Knowing which revision your Xbox is will help when installing some third-party modifications but maybe more importantly, determining if the clock capacitor needs to be replaced. Revisions 1.0 to 1.5 included a faulty capacitor that can potentially damage your Xbox. If your revision falls within that range, it’s definitely something you’re going to want to address.
If you flip your Xbox upside down you should see a sticker with a barcade, MFG Date, Serial No., etc. The MFG. DATE is what you’ll be interested in.
Using the chart below, match your MFG Date in the range of dates in the first column.
|Manufacturer Date||Model Revision|
|2001 -> 2002-07||1.0|
|2002-08-18 -> 2003-01-25||1.1|
|2002-12-01 -> 2004-03-15||1.2|
|2003-03-02 -> 2003-07-26||1.3|
|2003-07-20 -> 2004-04-10||1.4, 1.5|
|2004-03-14 -> 2004-09-06||1.6|
|2004-09-13 -> 2005-08||1.6b|
Based on our example MFG Date of 2002-05-24, that puts our model revision in the 1.0 range. As far as that faulty Xbox clock capacitor that was mentioned earlier, this revision is of concern and we’ll want to get it replaced sooner than later. If you have a 1.6 or later revision you wont need to worry about the clock capacitor.
Now to the business end of the original XBOX, the back. This power-house system keep it pretty straight forward here. On the left side you’ve got a round-edged standard two-prong port for a power cable. This means the actual meat of the power-supply is inside the unit, adding to it’s impressive 9lb weight! In the middle you’ll find the AV port. The XBOX shipped with a standard RCA Composite AV cables (red, white and yellow). HDMI was not an option at launch in 2001 (HDMI cables/ports became the standed between 2002-2006ish). You could however buy S-Video and HD Component Cables with the component cable able to display 720p or 1080i if the game (and your TV) supported it.
Finally on the right of the system is the all important and awesome RJ45 Ethernet Cable port. The original XBOX was the first system to come with high-speed online connetability built in (the SEGA Dreamcast did come with a telephone RJ11 modem attached, that could be ugraded to a RJ45 though). Having this built into the system was the beginning of making online gaming a standard it is now for console players.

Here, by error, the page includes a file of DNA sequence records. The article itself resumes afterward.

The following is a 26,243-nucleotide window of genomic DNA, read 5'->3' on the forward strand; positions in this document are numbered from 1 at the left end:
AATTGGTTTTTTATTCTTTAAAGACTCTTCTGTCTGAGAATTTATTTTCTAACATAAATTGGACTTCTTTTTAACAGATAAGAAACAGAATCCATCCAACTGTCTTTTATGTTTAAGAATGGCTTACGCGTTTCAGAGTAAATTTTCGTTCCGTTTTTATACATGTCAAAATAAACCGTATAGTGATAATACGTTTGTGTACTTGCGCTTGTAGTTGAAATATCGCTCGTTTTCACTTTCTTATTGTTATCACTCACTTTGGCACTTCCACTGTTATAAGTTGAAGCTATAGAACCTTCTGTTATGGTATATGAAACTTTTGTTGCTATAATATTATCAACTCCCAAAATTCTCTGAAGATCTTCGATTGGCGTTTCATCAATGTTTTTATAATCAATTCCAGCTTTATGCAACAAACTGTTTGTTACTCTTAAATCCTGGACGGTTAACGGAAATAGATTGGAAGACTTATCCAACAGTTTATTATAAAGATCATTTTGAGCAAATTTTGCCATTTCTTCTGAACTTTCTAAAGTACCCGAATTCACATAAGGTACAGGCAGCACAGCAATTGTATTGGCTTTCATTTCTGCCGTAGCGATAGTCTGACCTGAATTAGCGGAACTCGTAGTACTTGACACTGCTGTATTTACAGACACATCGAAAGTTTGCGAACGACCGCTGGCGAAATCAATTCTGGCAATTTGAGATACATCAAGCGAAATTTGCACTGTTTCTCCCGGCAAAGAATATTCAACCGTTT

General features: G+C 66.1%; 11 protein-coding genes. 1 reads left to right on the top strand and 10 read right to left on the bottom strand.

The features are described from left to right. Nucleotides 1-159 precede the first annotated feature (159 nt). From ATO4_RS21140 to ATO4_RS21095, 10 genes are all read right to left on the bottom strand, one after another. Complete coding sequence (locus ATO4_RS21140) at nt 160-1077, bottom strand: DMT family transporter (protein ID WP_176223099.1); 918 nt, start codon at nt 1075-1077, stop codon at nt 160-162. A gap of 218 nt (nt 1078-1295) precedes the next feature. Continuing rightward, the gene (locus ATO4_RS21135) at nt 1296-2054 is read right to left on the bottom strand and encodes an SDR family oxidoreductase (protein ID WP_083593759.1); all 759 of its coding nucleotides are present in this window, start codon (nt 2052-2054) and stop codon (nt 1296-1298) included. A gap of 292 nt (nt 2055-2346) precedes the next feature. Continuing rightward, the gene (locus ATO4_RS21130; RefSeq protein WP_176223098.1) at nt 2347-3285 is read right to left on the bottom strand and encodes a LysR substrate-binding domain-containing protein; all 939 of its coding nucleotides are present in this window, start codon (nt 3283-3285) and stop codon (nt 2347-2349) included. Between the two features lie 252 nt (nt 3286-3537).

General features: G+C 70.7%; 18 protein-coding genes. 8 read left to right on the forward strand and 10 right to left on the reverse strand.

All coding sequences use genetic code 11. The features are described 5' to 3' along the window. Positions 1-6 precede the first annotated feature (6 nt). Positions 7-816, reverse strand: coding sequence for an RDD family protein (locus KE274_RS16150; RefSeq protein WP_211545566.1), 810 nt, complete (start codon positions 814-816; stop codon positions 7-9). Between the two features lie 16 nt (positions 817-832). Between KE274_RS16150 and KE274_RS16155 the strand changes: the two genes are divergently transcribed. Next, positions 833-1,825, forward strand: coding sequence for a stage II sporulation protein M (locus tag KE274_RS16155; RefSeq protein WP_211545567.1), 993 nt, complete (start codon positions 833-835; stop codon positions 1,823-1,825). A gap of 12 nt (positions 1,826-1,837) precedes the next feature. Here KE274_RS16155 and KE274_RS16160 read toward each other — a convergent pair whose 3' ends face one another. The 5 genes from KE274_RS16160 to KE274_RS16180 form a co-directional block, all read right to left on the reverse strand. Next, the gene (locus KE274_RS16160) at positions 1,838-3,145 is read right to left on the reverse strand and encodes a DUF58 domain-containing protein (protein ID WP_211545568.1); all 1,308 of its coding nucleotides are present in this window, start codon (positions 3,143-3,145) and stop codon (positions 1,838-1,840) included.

The original XBOX has a proprietary AV connection port. The pack in cable was a standard RCA composite cable (red, white and yellow). You could get S-Video and HD Component Cables separately during its life time. And now HDMI cables are available also. The Component and HDMI cable will give you up to 720p or 1080i resolutions on games and TVs that support it.
The original Power Cable that came with the system also have a built-in surge protector on it. You can however use a standard 2-prong non-polarized (round on both ends) cable.
The HALO Edition XBOX
I mentioned that there were no major design revisions made/sold of the original XBOX, there were however several case color options that appeared. Most of these were not in the United States. The HALO edition is the most common here in the states. It was released around the same time HALO 2 came out (November 2004), which was bundled with the system.
This system sports a translucent green case with the HALO logo on the front, it also came with a matching controller.
Original XBOX Controller: The Duke
The SEGA Dreamcast has a decent controller. It is styled more like the SEGA Saturn 3D Controller than the smaller standard SEGA Saturn or Genesis controllers. This was the first time a system came standard with and analog D-pad. The Saturn one was released later in the Saturns life and was never packed with the system. The action button layout also changed from the standard SEGA three over three layout and went with the north-south-east-west or ABXY layout. It’s a shame it didn’t come with the now standard double analog controllers that made 3D gaming much easier to navigate. Sony would soon get this right as would every console moving forward. The one bonus for the Dreamcast was that you can hook a mouse and keyboard up to it for many game and have a control method even better than double analog pads.